Friday, March 07, 2008

Guglielmo Achille Cavellini

Guglielmo Achille Cavellini works from 1960-1990

Catalogue with Essay by Sue Spaid

January 3 – February 5, 2004

Opening Reception: Thursday, March 20, 6:00 – 8:00 p.m.

Florence Lynch Gallery is pleased to present an exhibition of painting, photography, performance video and assemblage by Guglielmo Achille Cavellini. The exhibition is on view from March 20 to May 3, 2008. An opening reception will be held at the gallery on Thursday, March 20, from 6:00 to 8:00 p.m.
An innovative artist of his time Cavellini’s work is most frequently associated with Fluxus. Cavellini created art for fifty years—from the end of the Second World War to 1990. An influential collector, he produced many reinterpretations of concurrent artistic works and experimented with abstract painting and assemblage. He also engaged in an extensive postage-art exchange for which he became well-known. This exchanged turned him into the leader of a new way of communicating in art. He became a mythical figure for a generation of underground artists and was regarded as a liberator that would break the chains of a closed system that often excluded artists. In 1970, he invented the term autostoricizzazione (self-historicization) and started a long work of conceptual self-promotion, which sought to by-pass the roles of the critic and of the market, focusing on the mechanisms of the art system.
The exhibition includes the Italian postage stamp series a recurring theme in his work; the work dealt with the idea of celebration. He saw the stamp as a concrete representation of this idea and used it quite frequently. He examined the most common and appealing images in contemporary art and dramatically inserted them into massive wooden inlays. In the crate series, he destroyed works previously created, his and that of others, and put them into crates. By doing so, he broke an evolutionary constant that had been governing his artistic processes. In addition to the various series in different media, Cavellini produced a number of performance videos include From the Page of the Encyclopedia, The Cow, and A day in a Genius Life. Cavellini in New York will be on view for the first time in the US since its production in 1982.
His artist’s books are well-represented in the permanent holdings of New York’s Franklin Furnace and in the archive on 20th century art maintained by the Venice Biennale. Hi work can be find in many private collections and institutions including the Civiche Raccolte Comune di Milano, Museo Pecci Prato, Museo MART Rovereto, Museo di Cavalese Trento, Collezione citta di Pesaro, Civica Raccolta del disegno Sal, FRAC Nord Pas de Calais and Le Consortium Dijon in France.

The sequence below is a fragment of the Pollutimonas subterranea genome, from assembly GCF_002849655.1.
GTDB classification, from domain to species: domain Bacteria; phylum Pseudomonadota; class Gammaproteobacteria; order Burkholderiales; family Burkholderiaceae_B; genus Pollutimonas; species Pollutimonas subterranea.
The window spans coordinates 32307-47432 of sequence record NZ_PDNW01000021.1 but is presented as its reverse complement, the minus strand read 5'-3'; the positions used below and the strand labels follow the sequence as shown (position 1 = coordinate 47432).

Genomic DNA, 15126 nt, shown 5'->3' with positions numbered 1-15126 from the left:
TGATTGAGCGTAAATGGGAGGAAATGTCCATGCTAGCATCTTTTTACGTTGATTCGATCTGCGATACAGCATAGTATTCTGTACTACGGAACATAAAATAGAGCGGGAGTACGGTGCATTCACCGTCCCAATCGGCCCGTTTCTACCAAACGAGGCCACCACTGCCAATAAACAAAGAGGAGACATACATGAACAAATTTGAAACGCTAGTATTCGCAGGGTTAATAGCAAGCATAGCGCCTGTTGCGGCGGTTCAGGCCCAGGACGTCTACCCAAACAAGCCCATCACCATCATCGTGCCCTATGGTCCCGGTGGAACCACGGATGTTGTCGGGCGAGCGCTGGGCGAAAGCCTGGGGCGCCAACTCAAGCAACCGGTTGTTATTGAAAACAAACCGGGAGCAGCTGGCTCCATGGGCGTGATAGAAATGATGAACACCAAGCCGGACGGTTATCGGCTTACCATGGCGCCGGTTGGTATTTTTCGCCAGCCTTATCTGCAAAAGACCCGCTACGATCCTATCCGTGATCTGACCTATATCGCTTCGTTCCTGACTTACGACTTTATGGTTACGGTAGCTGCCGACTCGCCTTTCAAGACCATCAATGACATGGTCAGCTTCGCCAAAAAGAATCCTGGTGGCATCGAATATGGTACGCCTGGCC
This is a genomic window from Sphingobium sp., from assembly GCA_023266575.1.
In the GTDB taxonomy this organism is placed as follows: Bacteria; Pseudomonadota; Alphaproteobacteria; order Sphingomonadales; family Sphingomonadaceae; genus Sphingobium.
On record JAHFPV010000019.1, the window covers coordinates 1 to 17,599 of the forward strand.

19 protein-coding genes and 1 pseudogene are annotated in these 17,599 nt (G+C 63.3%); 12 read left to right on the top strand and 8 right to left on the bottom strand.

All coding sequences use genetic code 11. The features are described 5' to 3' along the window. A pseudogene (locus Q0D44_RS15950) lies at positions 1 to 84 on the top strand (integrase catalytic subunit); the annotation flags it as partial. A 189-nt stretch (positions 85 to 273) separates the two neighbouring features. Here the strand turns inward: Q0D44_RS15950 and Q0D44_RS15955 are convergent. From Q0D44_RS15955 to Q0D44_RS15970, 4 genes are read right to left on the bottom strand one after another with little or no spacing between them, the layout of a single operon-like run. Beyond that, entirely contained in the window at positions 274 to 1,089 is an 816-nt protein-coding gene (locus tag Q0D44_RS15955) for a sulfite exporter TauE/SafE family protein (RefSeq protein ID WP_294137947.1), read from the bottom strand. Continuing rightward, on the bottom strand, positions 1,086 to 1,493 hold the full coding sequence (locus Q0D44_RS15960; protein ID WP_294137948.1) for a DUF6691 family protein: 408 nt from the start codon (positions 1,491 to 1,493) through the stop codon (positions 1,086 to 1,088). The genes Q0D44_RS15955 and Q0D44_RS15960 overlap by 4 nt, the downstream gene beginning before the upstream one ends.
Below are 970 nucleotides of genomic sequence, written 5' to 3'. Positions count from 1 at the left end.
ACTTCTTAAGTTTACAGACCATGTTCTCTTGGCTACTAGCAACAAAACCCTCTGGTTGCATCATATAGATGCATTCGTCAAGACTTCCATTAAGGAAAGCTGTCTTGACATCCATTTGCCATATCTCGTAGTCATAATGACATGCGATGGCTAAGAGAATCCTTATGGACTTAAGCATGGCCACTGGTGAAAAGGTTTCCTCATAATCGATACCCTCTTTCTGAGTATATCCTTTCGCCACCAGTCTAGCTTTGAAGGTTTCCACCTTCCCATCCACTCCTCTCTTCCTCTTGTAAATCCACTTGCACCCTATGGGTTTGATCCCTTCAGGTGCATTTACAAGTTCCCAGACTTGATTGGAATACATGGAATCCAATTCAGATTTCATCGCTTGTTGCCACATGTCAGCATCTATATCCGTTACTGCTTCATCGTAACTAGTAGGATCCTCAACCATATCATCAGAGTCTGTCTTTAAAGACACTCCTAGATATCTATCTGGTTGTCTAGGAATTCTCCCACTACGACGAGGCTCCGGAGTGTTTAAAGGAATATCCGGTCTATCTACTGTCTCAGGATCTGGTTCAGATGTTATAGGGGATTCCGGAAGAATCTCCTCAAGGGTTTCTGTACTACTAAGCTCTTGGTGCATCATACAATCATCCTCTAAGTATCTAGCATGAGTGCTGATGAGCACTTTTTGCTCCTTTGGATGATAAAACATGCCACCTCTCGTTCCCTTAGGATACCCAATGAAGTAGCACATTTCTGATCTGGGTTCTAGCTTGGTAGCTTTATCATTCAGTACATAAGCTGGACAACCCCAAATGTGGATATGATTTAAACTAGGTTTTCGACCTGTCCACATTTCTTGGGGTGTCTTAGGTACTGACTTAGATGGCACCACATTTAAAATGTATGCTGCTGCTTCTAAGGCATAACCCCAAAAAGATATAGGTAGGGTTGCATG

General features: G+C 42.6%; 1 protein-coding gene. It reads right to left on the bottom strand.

Cavellini was born in Brescia, Lombardy where he lived and worked until he died in 1990.
Gallery hours are Tuesday through Saturday from 11:00 to 6:00 p.m. For further information and photographic material please contact Florence Lynch or Beatrice Campa at 212-924-3290.Catalogue with Essay by Sue Spaid
January 3 – February 5, 2004
Opening Reception: Thursday, March 20, 6:00 – 8:00 p.m.
Florence Lynch Gallery is pleased to present an exhibition of painting, photography, performance video and assemblage by Guglielmo Achille Cavellini. The exhibition is on view from March 20 to May 3, 2008. An opening reception will be held at the gallery on Thursday, March 20, from 6:00 to 8:00 p.m.
An innovative artist of his time Cavellini’s work is most frequently associated with Fluxus. Cavellini created art for fifty years—from the end of the Second World War to 1990. An influential collector, he produced many reinterpretations of concurrent artistic works and experimented with abstract painting and assemblage. He also engaged in an extensive postage-art exchange for which he became well-known. This exchanged turned him into the leader of a new way of communicating in art. He became a mythical figure for a generation of underground artists and was regarded as a liberator that would break the chains of a closed system that often excluded artists. In 1970, he invented the term autostoricizzazione (self-historicization) and started a long work of conceptual self-promotion, which sought to by-pass the roles of the critic and of the market, focusing on the mechanisms of the art system.
The exhibition includes the Italian postage stamp series a recurring theme in his work; the work dealt with the idea of celebration. He saw the stamp as a concrete representation of this idea and used it quite frequently. He examined the most common and appealing images in contemporary art and dramatically inserted them into massive wooden inlays. In the crate series, he destroyed works previously created, his and that of others, and put them into crates. By doing so, he broke an evolutionary constant that had been governing his artistic processes. In addition to the various series in different media, Cavellini produced a number of performance videos include From the Page of the Encyclopedia, The Cow, and A day in a Genius Life. Cavellini in New York will be on view for the first time in the US since its production in 1982.
His artist’s books are well-represented in the permanent holdings of New York’s Franklin Furnace and in the archive on 20th century art maintained by the Venice Biennale. Hi work can be find in many private collections and institutions including the Civiche Raccolte Comune di Milano, Museo Pecci Prato, Museo MART Rovereto, Museo di Cavalese Trento, Collezione citta di Pesaro, Civica Raccolta del disegno Sal, FRAC Nord Pas de Calais and Le Consortium Dijon in France.
Cavellini was born in Brescia, Lombardy where he lived and worked until he died in 1990.
Gallery hours are Tuesday through Saturday from 11:00 to 6:00 p.m. For further information and photographic material please contact Florence Lynch or Beatrice Campa at 212-924-3290.

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